"The fact is we are simply not ready to accept the bases," said Leo Gonzalez, president of the Legislative Assembly's Canal Affairs Committee. "We have had three polls all showing that the people don't want the Americans to leave."

"First all, it would be a an economic disaster. They generate about $380 million in salaries and business, plus the retirement community. That's in an economy of $3.9 billion."

"I think we should hold a plebiscite and let the people decide. I'd bet the people would vote in a landslide to continue leasing some of them."

Others, such as Taiwanese businessman David C. T. Cho, say that the presence of U.S. troops guarantees Panama's political stability, enhancing its attractiveness for investors.

"I think we would not come here if the American troops weren't in Panama," said Mr. Cho, whose BES Corporation is planning to build an industrial park. "Quite honestly, I don't think the Panamanians have the political maturity yet. Maybe some day."

Many Panamanians believe Mr. Endara would last about 10 minutes if American troops were withdrawn. The insecurity is so palpable that Mr. Endara has surrounded himself with a CIA-trained security force. And cabinet ministers show guests their Uzis.

The restive nature of Panamanians was demonstrated in recent weeks by shots fired at the home of Jorge Endara Paniza, who heads the Social Security system, currently the object of cutbacks by his nephew the president.

Shots were also fired at the car of Gonzalo Menendez Franco, the head of Panama's 10,000-man police force. (It was Mr. Menendez Franco who dispatched a tiny police unit to hunt down the 40 armed Colombians in the Darien jungle. After spending days hacking through the bush, they came across a large encampment but found no one there.)

The easygoing 54-year-old President Endara is routinely blasted for his lack of forceful leadership, his connections to a money-laundering bank and his inability to control his pouty 23-year-old wife.

Most recently, the Endara government closed the Panama City schools after police used tear gas and birdshot to disperse high school students seeking his ouster. (High school students were among the first to confront General Noriega's riot squads in the late 1980s, inspiring their elders to act.)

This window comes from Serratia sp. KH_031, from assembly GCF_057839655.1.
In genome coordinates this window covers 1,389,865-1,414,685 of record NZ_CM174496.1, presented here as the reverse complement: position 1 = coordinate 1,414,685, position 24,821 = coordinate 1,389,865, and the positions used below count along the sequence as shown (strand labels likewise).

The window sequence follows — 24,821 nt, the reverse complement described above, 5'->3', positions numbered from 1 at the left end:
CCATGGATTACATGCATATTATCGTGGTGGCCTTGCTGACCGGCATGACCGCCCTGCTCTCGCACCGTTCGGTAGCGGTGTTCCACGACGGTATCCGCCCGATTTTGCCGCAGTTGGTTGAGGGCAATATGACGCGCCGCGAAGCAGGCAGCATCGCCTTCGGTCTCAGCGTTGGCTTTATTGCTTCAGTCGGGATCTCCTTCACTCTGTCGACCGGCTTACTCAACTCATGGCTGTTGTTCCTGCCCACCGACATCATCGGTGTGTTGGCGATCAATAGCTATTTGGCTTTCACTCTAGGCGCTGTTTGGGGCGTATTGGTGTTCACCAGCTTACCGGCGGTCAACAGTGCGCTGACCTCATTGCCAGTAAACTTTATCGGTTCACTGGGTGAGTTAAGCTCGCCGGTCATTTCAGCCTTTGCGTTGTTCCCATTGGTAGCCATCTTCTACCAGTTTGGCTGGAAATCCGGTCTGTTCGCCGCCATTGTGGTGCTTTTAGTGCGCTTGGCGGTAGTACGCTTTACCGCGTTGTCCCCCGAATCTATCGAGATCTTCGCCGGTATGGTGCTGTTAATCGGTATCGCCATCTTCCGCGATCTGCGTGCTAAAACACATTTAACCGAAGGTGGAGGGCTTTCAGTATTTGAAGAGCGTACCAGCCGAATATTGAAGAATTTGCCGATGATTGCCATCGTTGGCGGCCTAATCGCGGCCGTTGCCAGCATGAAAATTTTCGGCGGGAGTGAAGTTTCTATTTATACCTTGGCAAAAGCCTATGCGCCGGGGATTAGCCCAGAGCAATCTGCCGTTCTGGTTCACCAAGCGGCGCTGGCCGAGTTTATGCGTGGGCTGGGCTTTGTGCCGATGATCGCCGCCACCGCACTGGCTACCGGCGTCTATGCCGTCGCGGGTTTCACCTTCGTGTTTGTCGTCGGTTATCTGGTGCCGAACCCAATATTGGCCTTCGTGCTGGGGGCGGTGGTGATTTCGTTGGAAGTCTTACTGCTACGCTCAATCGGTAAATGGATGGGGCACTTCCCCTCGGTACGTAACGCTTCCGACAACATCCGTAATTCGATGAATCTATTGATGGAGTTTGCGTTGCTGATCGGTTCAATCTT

Since the 1989 United States invasion installed Mr. Endara as president, the country has gone through five national police chiefs, one of whom allegedly tried to overthrow the government, while another stole money.

The men behind the recent shootings were believed to be ex-officers in the Noriega military. And people remain uneasy about the loyalty of the current police force, most of them making $280 a month, far below their bribe-supplemented pay in the deposed regime.

Last November, it was American troops -- not Panamanians -- who recaptured a former colonel who allegedly was trying to spearhead a police revolt against Mr. Endara.

U.S. Ambassador Deane Hinton explained the used of American force this way: "That was the decision of the democratic government of Panama, which we spent American lives and fortunes to install. . . . We were not about to let some colonel take it over and throw it out."

Mr. Hinton repeated Bush administration policy that the United States has no intention of leasing any of the military installations after the year 2000. But Washington will still retain its treaty right "to defend the neutrality of the canal," he said.

"I see all this, and it pains me," said Balbina de Perinan, a legislator with the leftist Democratic Revolutionary Party, once dominated by General Noriega.

"We are a baby of the United States, yet we must have the courage and the will to create a mature nation. We must cut our historic umbilical chord, and that means the canal and the bases must be ours. That means no American troops. We must stand on our own two feet."

John McClintock is The Sun's Mexico City correspondent.